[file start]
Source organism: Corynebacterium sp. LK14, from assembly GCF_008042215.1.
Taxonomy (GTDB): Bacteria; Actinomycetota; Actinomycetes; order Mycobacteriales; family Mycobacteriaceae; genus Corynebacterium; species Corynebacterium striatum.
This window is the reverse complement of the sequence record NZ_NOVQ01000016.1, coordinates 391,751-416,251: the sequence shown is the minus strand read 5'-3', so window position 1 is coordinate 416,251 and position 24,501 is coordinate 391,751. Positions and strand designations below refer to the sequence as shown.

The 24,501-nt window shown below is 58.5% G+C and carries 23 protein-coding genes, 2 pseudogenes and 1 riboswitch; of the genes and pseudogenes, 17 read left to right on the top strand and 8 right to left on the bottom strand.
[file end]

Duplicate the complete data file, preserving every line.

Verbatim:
Source organism: Corynebacterium sp. LK14, from assembly GCF_008042215.1.
Taxonomy (GTDB): Bacteria; Actinomycetota; Actinomycetes; order Mycobacteriales; family Mycobacteriaceae; genus Corynebacterium; species Corynebacterium striatum.
This window is the reverse complement of the sequence record NZ_NOVQ01000016.1, coordinates 391,751-416,251: the sequence shown is the minus strand read 5'-3', so window position 1 is coordinate 416,251 and position 24,501 is coordinate 391,751. Positions and strand designations below refer to the sequence as shown.

The 24,501-nt window shown below is 58.5% G+C and carries 23 protein-coding genes, 2 pseudogenes and 1 riboswitch; of the genes and pseudogenes, 17 read left to right on the top strand and 8 right to left on the bottom strand.